Princeton professors David Bellos and Sean Wilentz have received the University’s Howard T. Behrman Award for Distinguished Achievement in the Humanities.
Bellos is the Meredith Howland Pyne Professor of French Literature, professor of French and Italian and comparative literature, and director of the Program in Translation and Intercultural Communication. He joined the Princeton faculty in 1997 after teaching at the universities of Oxford, Edinburgh, Southampton and Manchester. In 2007, he became director of Princeton’s newly created undergraduate certificate Program in Translation and Intercultural Communication, which is designed to educate students about the important role that translation plays across academic fields and in cultural understanding.
His current research project focuses on the history of copyright and its role in shaping modern cultures and societies.
In the 1970s and 1980s, he was principally a scholar of 19th-century French fiction, in particular Balzac, on whose works he wrote three books. In 1994, after having translated into English works by modern French writer Georges Perec, Bellos was awarded the Prix Goncourt de la Biographie for his literary biography “Georges Perec: A Life in Words.” In 1988, the French government bestowed on him the rank of Chevalier dans l’Ordre des Palmes Académiques, for support and advocacy of French arts and language. In 2015 he was also appointed officier in the Ordre National des Arts et des Lettres.
In 2005, Bellos won the inaugural Man Booker International Prize for Translation for his translations of four of the novels by the Albanian writer Ismail Kadaré from French into English. His 2011 book, “Is That a Fish in Your Ear? Translation and the Meaning of Everything,” explores how people understand each other — or not — in various situations. His latest book is “The Novel of the Century: The Extraordinary Adventure of Les Misérables,” published in 2017.
“His accomplishments as a scholar, biographer, translator and public intellectual, as well as a teacher and program director, are nothing short of astonishing,” wrote one colleague in nominating Bellos for the Behrman Award. “David is uncommonly versatile, energetic and productive. … [It] goes without saying that the seniors and graduate students who have benefited from David’s capacities as an adviser are too numerous to name.”
Bellos teaches undergraduate and graduate courses in translation and core offerings in 19th- and 20th-century European prose. He has also innovated courses such as “Great Books from Little Languages,” “Jewish Identities in France Since 1945,” and the 2014 PIIRS Global Seminar “Our Multilingual World: Regional and Global Responses to Linguistic Diversity,” a six-week summer course in Geneva, which examined how a multilingual society like Switzerland works and how international bodies deal with diversity in languages and its associated issues.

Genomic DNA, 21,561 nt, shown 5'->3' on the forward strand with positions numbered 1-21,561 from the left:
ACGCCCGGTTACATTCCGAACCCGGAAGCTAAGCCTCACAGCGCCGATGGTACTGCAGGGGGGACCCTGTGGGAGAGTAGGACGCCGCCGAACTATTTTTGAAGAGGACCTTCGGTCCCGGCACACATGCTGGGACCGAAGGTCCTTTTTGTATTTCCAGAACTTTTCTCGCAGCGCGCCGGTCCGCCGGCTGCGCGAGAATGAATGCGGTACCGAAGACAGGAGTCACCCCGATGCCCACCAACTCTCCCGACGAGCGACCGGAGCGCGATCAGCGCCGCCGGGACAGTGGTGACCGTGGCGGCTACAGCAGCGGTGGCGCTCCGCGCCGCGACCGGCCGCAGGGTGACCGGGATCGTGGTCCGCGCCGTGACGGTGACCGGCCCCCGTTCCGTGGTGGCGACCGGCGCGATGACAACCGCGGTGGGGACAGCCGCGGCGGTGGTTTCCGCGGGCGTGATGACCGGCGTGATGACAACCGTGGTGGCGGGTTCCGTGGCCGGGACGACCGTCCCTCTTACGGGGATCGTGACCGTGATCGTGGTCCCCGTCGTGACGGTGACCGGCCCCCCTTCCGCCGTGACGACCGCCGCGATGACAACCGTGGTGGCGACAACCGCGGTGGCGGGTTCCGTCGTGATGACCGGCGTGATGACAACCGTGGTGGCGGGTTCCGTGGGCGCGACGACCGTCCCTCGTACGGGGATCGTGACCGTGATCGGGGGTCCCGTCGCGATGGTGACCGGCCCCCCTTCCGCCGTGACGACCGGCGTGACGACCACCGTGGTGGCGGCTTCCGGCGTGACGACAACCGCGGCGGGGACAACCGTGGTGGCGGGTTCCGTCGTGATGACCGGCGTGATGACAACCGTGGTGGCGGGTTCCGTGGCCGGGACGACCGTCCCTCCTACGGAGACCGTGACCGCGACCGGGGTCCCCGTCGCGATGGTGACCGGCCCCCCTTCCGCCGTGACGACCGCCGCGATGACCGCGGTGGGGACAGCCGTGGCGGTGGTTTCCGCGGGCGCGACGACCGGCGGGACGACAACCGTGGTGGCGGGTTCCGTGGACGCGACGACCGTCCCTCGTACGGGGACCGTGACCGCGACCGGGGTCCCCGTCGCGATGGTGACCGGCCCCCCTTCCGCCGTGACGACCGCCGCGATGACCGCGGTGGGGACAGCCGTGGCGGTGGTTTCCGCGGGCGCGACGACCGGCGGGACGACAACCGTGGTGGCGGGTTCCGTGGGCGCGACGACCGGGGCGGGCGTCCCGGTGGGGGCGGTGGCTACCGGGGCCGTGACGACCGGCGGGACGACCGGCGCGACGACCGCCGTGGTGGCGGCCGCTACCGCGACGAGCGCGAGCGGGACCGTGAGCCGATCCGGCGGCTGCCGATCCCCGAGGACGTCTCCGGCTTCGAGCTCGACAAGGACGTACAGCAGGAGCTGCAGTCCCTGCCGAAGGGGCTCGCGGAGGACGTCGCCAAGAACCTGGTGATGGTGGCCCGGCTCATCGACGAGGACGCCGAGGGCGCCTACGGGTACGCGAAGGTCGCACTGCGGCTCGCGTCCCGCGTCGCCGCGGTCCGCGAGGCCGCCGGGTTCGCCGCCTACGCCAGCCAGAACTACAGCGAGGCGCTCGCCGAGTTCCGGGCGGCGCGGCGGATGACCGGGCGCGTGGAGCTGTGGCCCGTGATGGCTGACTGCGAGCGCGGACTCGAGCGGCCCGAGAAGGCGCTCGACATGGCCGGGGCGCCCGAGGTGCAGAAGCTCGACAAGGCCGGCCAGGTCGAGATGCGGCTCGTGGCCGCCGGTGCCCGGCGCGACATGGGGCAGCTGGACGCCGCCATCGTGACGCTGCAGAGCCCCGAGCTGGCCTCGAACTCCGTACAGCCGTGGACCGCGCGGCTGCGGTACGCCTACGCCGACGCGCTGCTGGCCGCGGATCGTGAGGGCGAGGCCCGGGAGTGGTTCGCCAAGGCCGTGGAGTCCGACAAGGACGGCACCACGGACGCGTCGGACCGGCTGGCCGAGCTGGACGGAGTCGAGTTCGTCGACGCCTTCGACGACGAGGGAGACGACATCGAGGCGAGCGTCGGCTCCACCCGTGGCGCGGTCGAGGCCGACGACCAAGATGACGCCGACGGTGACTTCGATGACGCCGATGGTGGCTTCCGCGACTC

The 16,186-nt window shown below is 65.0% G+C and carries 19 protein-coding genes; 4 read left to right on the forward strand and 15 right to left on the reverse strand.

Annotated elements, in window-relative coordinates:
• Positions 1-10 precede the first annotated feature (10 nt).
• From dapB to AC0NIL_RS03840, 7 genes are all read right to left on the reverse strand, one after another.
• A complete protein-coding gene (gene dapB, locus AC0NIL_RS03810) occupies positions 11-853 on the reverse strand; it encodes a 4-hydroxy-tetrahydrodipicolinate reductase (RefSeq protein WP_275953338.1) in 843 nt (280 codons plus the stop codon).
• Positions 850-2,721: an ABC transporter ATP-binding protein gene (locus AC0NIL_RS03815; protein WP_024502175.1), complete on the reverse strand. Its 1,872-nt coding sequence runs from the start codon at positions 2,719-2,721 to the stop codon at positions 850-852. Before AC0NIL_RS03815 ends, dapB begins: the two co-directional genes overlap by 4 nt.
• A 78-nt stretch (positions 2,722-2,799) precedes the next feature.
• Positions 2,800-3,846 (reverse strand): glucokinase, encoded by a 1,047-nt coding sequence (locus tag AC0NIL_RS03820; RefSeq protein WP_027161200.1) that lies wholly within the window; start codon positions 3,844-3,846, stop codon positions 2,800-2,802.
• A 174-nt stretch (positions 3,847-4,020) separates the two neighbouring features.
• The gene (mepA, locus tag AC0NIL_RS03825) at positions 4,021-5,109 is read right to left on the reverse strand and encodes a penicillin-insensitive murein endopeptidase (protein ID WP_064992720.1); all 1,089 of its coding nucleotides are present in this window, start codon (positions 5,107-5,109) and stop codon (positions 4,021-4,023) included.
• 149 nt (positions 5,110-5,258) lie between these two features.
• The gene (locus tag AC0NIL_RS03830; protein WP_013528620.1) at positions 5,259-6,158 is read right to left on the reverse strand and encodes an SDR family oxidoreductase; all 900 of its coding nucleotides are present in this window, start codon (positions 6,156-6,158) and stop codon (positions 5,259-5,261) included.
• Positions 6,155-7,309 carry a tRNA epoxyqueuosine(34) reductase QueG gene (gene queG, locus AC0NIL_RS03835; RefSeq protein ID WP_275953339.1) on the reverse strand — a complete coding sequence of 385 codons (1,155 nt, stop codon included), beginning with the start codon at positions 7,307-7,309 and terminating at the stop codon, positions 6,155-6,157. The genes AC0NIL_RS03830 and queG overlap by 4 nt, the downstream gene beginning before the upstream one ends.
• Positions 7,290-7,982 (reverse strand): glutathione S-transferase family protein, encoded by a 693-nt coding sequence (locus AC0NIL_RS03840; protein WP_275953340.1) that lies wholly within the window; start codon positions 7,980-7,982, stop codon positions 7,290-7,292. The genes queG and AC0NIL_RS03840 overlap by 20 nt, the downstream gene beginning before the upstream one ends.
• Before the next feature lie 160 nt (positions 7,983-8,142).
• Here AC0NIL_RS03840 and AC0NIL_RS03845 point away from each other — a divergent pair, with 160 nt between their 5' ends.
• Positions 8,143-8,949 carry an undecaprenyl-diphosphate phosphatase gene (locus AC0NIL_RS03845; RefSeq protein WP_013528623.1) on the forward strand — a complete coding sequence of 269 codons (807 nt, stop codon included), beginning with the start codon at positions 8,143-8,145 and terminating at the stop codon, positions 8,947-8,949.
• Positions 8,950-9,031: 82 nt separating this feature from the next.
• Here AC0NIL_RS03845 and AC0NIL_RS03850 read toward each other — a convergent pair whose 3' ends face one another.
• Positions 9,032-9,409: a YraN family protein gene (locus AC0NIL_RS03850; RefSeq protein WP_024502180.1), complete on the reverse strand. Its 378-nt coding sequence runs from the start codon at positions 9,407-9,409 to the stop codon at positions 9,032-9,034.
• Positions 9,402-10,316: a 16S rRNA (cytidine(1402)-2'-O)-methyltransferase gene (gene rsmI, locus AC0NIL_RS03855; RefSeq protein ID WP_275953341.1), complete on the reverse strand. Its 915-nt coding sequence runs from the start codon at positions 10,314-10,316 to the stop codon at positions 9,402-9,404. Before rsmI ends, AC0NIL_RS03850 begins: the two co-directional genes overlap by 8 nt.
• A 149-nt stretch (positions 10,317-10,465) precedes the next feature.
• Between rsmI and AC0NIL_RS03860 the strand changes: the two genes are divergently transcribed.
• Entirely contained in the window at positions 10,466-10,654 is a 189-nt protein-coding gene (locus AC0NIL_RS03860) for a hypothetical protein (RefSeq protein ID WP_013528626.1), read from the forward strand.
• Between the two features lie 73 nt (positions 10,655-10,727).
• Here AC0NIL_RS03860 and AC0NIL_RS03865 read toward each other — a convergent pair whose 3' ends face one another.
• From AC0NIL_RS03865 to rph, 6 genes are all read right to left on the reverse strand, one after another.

"David is consistently involved in bringing the perspectives of a diverse group of translators and theorists of translation into our community,” another colleague wrote. “This is a major and far-reaching contribution to what many of us do. … “[He] has been a remarkable and unique humanist at the University since he arrived here more than 20 years ago.”
Wilentz is the author of several books, including “The Rise of American Democracy: Jefferson to Lincoln” (2005), which was awarded the Bancroft Prize. Other books include “Chants Democratic: New York City and the Rise of the American Working Class, 1788-1850” (1984), for which he received the Albert J. Beveridge Award and the Frederick Jackson Turner Award; “The Age of Reagan: A History, 1974-2008” (2008), a reconsideration of U.S. politics since the Watergate affair; “Bob Dylan in America” (2010), an examination of Dylan's place in American cultural history; and “The Politicians and the Egalitarians: The Hidden History of American Politics” (2016), a study of the connections between partisanship and egalitarianism in U.S. political history. His most recent book is “No Property in Man: Slavery and Antislavery at the Nation’s Founding” (2018), and he is currently at work on “The Triumph of American Antislavery.”
His writings on music have earned him two Grammy nominations and two Deems Taylor-ASCAP awards.
Wilentz mainly teaches courses on U.S. history, focusing on the 19th century. He has also taught courses on American literature and 20th-century American culture and politics.
In nominating Wilentz for the Behrman Award, a colleague wrote: "His undergraduate and graduate courses ... have been routinely among the highest rated. His mentorship and support of younger historians in the department (co-teaching often to be energized by the give-and-take of the department’s intellectual life) is exemplary.”
The colleague also wrote: “For Wilentz, history is a vital and far-reaching undertaking — an opportunity to examine, across multiple registers, the nation’s foundational ideals and institutions (slavery, the Constitution, democracy, equality, the Presidency), and our society’s ever-unfolding questions about class, culture and national identity. He is … a towering figure; his expertise extends as broadly, and with as much influence, as any other distinguished humanities scholar I could name.”
In 2018-19, Wilentz is serving as an Old Dominion Research Professor with the Humanities Council.